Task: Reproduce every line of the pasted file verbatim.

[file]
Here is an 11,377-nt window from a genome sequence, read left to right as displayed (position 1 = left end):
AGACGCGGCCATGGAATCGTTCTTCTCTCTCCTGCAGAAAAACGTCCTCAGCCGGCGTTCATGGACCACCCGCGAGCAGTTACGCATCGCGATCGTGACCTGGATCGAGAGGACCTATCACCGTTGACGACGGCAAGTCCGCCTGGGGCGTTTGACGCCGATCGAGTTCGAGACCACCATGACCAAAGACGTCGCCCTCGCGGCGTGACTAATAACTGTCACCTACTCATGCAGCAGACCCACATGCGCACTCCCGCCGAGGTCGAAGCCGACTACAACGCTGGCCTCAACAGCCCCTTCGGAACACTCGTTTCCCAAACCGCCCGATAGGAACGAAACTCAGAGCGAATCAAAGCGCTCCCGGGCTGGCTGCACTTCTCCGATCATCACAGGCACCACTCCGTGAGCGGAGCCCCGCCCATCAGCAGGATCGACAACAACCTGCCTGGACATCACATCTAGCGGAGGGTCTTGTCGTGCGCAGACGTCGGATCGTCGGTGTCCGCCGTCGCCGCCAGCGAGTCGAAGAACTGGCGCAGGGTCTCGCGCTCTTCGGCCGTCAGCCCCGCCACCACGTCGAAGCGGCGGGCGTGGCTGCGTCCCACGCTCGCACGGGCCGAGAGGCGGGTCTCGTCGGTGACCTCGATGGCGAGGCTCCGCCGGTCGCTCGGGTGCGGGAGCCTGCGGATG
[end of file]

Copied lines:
Here is an 11,377-nt window from a genome sequence, read left to right as displayed (position 1 = left end):
AGACGCGGCCATGGAATCGTTCTTCTCTCTCCTGCAGAAAAACGTCCTCAGCCGGCGTTCATGGACCACCCGCGAGCAGTTACGCATCGCGATCGTGACCTGGATCGAGAGGACCTATCACCGTTGACGACGGCAAGTCCGCCTGGGGCGTTTGACGCCGATCGAGTTCGAGACCACCATGACCAAAGACGTCGCCCTCGCGGCGTGACTAATAACTGTCACCTACTCATGCAGCAGACCCACATGCGCACTCCCGCCGAGGTCGAAGCCGACTACAACGCTGGCCTCAACAGCCCCTTCGGAACACTCGTTTCCCAAACCGCCCGATAGGAACGAAACTCAGAGCGAATCAAAGCGCTCCCGGGCTGGCTGCACTTCTCCGATCATCACAGGCACCACTCCGTGAGCGGAGCCCCGCCCATCAGCAGGATCGACAACAACCTGCCTGGACATCACATCTAGCGGAGGGTCTTGTCGTGCGCAGACGTCGGATCGTCGGTGTCCGCCGTCGCCGCCAGCGAGTCGAAGAACTGGCGCAGGGTCTCGCGCTCTTCGGCCGTCAGCCCCGCCACCACGTCGAAGCGGCGGGCGTGGCTGCGTCCCACGCTCGCACGGGCCGAGAGGCGGGTCTCGTCGGTGACCTCGATGGCGAGGCTCCGCCGGTCGCTCGGGTGCGGGAGCCTGCGGATG